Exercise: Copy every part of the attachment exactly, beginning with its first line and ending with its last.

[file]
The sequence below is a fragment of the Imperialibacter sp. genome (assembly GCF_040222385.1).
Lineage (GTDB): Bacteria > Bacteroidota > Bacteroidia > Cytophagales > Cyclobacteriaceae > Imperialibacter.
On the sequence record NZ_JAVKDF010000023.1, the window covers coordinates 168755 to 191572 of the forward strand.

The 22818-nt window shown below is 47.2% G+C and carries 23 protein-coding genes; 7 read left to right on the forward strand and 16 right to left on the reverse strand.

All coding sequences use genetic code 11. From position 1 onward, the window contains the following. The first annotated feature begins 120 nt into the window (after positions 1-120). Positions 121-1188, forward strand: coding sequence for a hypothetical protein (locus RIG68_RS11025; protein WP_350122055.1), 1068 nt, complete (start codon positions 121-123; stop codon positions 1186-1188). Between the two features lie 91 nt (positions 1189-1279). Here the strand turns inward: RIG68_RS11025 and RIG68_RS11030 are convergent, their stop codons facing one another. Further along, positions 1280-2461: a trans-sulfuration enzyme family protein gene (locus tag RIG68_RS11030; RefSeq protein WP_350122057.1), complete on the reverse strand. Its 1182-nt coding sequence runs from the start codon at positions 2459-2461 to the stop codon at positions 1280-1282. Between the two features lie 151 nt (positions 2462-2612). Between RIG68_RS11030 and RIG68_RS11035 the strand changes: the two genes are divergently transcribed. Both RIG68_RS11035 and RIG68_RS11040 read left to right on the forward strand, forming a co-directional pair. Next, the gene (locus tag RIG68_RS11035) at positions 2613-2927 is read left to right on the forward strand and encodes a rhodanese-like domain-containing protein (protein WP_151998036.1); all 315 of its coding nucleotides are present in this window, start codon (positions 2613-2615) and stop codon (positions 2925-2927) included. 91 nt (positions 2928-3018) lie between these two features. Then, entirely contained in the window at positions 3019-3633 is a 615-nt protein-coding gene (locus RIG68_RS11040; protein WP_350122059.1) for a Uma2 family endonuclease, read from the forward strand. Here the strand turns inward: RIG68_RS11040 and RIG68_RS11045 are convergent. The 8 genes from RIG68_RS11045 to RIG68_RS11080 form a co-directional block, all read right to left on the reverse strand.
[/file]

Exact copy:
The sequence below is a fragment of the Imperialibacter sp. genome (assembly GCF_040222385.1).
Lineage (GTDB): Bacteria > Bacteroidota > Bacteroidia > Cytophagales > Cyclobacteriaceae > Imperialibacter.
On the sequence record NZ_JAVKDF010000023.1, the window covers coordinates 168755 to 191572 of the forward strand.

The 22818-nt window shown below is 47.2% G+C and carries 23 protein-coding genes; 7 read left to right on the forward strand and 16 right to left on the reverse strand.

All coding sequences use genetic code 11. From position 1 onward, the window contains the following. The first annotated feature begins 120 nt into the window (after positions 1-120). Positions 121-1188, forward strand: coding sequence for a hypothetical protein (locus RIG68_RS11025; protein WP_350122055.1), 1068 nt, complete (start codon positions 121-123; stop codon positions 1186-1188). Between the two features lie 91 nt (positions 1189-1279). Here the strand turns inward: RIG68_RS11025 and RIG68_RS11030 are convergent, their stop codons facing one another. Further along, positions 1280-2461: a trans-sulfuration enzyme family protein gene (locus tag RIG68_RS11030; RefSeq protein WP_350122057.1), complete on the reverse strand. Its 1182-nt coding sequence runs from the start codon at positions 2459-2461 to the stop codon at positions 1280-1282. Between the two features lie 151 nt (positions 2462-2612). Between RIG68_RS11030 and RIG68_RS11035 the strand changes: the two genes are divergently transcribed. Both RIG68_RS11035 and RIG68_RS11040 read left to right on the forward strand, forming a co-directional pair. Next, the gene (locus tag RIG68_RS11035) at positions 2613-2927 is read left to right on the forward strand and encodes a rhodanese-like domain-containing protein (protein WP_151998036.1); all 315 of its coding nucleotides are present in this window, start codon (positions 2613-2615) and stop codon (positions 2925-2927) included. 91 nt (positions 2928-3018) lie between these two features. Then, entirely contained in the window at positions 3019-3633 is a 615-nt protein-coding gene (locus RIG68_RS11040; protein WP_350122059.1) for a Uma2 family endonuclease, read from the forward strand. Here the strand turns inward: RIG68_RS11040 and RIG68_RS11045 are convergent. The 8 genes from RIG68_RS11045 to RIG68_RS11080 form a co-directional block, all read right to left on the reverse strand.